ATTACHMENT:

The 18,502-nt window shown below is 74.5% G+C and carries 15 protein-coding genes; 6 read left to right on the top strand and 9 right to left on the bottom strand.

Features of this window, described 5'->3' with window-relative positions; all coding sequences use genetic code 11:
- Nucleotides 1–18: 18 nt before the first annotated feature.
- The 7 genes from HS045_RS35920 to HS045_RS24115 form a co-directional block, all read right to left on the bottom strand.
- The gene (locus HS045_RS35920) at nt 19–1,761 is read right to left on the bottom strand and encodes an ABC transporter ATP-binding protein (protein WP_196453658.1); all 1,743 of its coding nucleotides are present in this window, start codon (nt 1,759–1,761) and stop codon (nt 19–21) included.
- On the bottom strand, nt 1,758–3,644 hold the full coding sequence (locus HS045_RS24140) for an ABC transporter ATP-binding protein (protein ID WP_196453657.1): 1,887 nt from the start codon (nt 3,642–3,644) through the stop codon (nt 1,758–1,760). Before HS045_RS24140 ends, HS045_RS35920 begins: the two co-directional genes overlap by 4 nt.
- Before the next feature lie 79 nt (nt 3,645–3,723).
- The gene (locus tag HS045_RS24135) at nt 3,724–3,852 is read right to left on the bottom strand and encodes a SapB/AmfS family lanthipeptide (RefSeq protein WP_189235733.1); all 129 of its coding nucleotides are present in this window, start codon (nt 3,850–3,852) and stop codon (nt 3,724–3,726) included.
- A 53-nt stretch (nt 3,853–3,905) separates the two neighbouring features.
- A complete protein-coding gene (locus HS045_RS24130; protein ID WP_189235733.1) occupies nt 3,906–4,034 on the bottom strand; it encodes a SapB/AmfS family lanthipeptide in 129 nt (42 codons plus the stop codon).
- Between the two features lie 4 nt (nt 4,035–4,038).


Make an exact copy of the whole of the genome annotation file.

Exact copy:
The 18,502-nt window shown below is 74.5% G+C and carries 15 protein-coding genes; 6 read left to right on the top strand and 9 right to left on the bottom strand.

Features of this window, described 5'->3' with window-relative positions; all coding sequences use genetic code 11:
- Nucleotides 1–18: 18 nt before the first annotated feature.
- The 7 genes from HS045_RS35920 to HS045_RS24115 form a co-directional block, all read right to left on the bottom strand.
- The gene (locus HS045_RS35920) at nt 19–1,761 is read right to left on the bottom strand and encodes an ABC transporter ATP-binding protein (protein WP_196453658.1); all 1,743 of its coding nucleotides are present in this window, start codon (nt 1,759–1,761) and stop codon (nt 19–21) included.
- On the bottom strand, nt 1,758–3,644 hold the full coding sequence (locus HS045_RS24140) for an ABC transporter ATP-binding protein (protein ID WP_196453657.1): 1,887 nt from the start codon (nt 3,642–3,644) through the stop codon (nt 1,758–1,760). Before HS045_RS24140 ends, HS045_RS35920 begins: the two co-directional genes overlap by 4 nt.
- Before the next feature lie 79 nt (nt 3,645–3,723).
- The gene (locus tag HS045_RS24135) at nt 3,724–3,852 is read right to left on the bottom strand and encodes a SapB/AmfS family lanthipeptide (RefSeq protein WP_189235733.1); all 129 of its coding nucleotides are present in this window, start codon (nt 3,850–3,852) and stop codon (nt 3,724–3,726) included.
- A 53-nt stretch (nt 3,853–3,905) separates the two neighbouring features.
- A complete protein-coding gene (locus HS045_RS24130; protein ID WP_189235733.1) occupies nt 3,906–4,034 on the bottom strand; it encodes a SapB/AmfS family lanthipeptide in 129 nt (42 codons plus the stop codon).
- Between the two features lie 4 nt (nt 4,035–4,038).